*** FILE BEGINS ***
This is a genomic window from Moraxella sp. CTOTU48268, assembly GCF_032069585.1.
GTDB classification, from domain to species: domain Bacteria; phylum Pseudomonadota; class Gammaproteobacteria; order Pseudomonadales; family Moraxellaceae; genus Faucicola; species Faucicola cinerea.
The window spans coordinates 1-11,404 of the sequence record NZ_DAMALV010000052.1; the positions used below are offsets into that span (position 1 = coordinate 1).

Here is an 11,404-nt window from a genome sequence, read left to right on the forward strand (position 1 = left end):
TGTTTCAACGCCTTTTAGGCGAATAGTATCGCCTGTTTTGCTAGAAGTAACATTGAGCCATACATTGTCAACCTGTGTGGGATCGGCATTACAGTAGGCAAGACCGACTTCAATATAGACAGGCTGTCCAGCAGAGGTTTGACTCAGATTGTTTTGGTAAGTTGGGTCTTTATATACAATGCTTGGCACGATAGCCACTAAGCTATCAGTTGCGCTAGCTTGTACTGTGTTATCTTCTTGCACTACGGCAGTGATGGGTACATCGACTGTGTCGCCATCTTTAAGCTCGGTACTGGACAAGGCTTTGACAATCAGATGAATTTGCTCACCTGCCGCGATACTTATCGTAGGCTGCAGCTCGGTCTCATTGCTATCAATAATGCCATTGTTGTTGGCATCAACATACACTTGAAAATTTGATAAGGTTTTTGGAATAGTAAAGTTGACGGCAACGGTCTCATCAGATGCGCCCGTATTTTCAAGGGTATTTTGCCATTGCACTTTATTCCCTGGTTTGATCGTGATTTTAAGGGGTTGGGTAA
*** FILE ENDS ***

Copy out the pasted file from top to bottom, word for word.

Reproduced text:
This is a genomic window from Moraxella sp. CTOTU48268, assembly GCF_032069585.1.
GTDB classification, from domain to species: domain Bacteria; phylum Pseudomonadota; class Gammaproteobacteria; order Pseudomonadales; family Moraxellaceae; genus Faucicola; species Faucicola cinerea.
The window spans coordinates 1-11,404 of the sequence record NZ_DAMALV010000052.1; the positions used below are offsets into that span (position 1 = coordinate 1).

Here is an 11,404-nt window from a genome sequence, read left to right on the forward strand (position 1 = left end):
TGTTTCAACGCCTTTTAGGCGAATAGTATCGCCTGTTTTGCTAGAAGTAACATTGAGCCATACATTGTCAACCTGTGTGGGATCGGCATTACAGTAGGCAAGACCGACTTCAATATAGACAGGCTGTCCAGCAGAGGTTTGACTCAGATTGTTTTGGTAAGTTGGGTCTTTATATACAATGCTTGGCACGATAGCCACTAAGCTATCAGTTGCGCTAGCTTGTACTGTGTTATCTTCTTGCACTACGGCAGTGATGGGTACATCGACTGTGTCGCCATCTTTAAGCTCGGTACTGGACAAGGCTTTGACAATCAGATGAATTTGCTCACCTGCCGCGATACTTATCGTAGGCTGCAGCTCGGTCTCATTGCTATCAATAATGCCATTGTTGTTGGCATCAACATACACTTGAAAATTTGATAAGGTTTTTGGAATAGTAAAGTTGACGGCAACGGTCTCATCAGATGCGCCCGTATTTTCAAGGGTATTTTGCCATTGCACTTTATTCCCTGGTTTGATCGTGATTTTAAGGGGTTGGGTAA